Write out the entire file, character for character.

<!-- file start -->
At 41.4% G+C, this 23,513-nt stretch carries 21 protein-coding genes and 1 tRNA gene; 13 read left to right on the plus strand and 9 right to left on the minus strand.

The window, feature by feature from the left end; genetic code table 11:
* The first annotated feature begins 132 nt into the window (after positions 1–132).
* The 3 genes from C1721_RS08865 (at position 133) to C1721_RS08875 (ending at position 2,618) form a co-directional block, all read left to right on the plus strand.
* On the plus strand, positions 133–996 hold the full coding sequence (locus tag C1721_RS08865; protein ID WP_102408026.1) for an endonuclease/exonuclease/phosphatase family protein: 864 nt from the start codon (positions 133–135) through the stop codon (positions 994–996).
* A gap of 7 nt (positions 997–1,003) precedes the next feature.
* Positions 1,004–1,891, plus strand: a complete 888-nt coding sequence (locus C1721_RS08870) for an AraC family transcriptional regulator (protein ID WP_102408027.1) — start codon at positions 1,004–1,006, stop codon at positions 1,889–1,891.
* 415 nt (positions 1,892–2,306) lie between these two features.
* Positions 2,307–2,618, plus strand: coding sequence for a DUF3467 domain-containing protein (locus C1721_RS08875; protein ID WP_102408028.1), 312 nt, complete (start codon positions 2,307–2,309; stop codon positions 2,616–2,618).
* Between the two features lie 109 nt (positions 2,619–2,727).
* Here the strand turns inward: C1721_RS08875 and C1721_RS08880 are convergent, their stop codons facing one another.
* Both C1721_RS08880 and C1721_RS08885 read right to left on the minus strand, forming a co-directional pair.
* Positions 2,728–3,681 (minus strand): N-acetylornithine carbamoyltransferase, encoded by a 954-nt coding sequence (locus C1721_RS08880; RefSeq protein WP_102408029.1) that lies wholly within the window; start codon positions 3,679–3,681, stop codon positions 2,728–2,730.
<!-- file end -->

At 41.4% G+C, this 23,513-nt stretch carries 21 protein-coding genes and 1 tRNA gene; 13 read left to right on the plus strand and 9 right to left on the minus strand.

The window, feature by feature from the left end; genetic code table 11:
* The first annotated feature begins 132 nt into the window (after positions 1–132).
* The 3 genes from C1721_RS08865 (at position 133) to C1721_RS08875 (ending at position 2,618) form a co-directional block, all read left to right on the plus strand.
* On the plus strand, positions 133–996 hold the full coding sequence (locus tag C1721_RS08865; protein ID WP_102408026.1) for an endonuclease/exonuclease/phosphatase family protein: 864 nt from the start codon (positions 133–135) through the stop codon (positions 994–996).
* A gap of 7 nt (positions 997–1,003) precedes the next feature.
* Positions 1,004–1,891, plus strand: a complete 888-nt coding sequence (locus C1721_RS08870) for an AraC family transcriptional regulator (protein ID WP_102408027.1) — start codon at positions 1,004–1,006, stop codon at positions 1,889–1,891.
* 415 nt (positions 1,892–2,306) lie between these two features.
* Positions 2,307–2,618, plus strand: coding sequence for a DUF3467 domain-containing protein (locus C1721_RS08875; protein ID WP_102408028.1), 312 nt, complete (start codon positions 2,307–2,309; stop codon positions 2,616–2,618).
* Between the two features lie 109 nt (positions 2,619–2,727).
* Here the strand turns inward: C1721_RS08875 and C1721_RS08880 are convergent, their stop codons facing one another.
* Both C1721_RS08880 and C1721_RS08885 read right to left on the minus strand, forming a co-directional pair.
* Positions 2,728–3,681 (minus strand): N-acetylornithine carbamoyltransferase, encoded by a 954-nt coding sequence (locus C1721_RS08880; RefSeq protein WP_102408029.1) that lies wholly within the window; start codon positions 3,679–3,681, stop codon positions 2,728–2,730.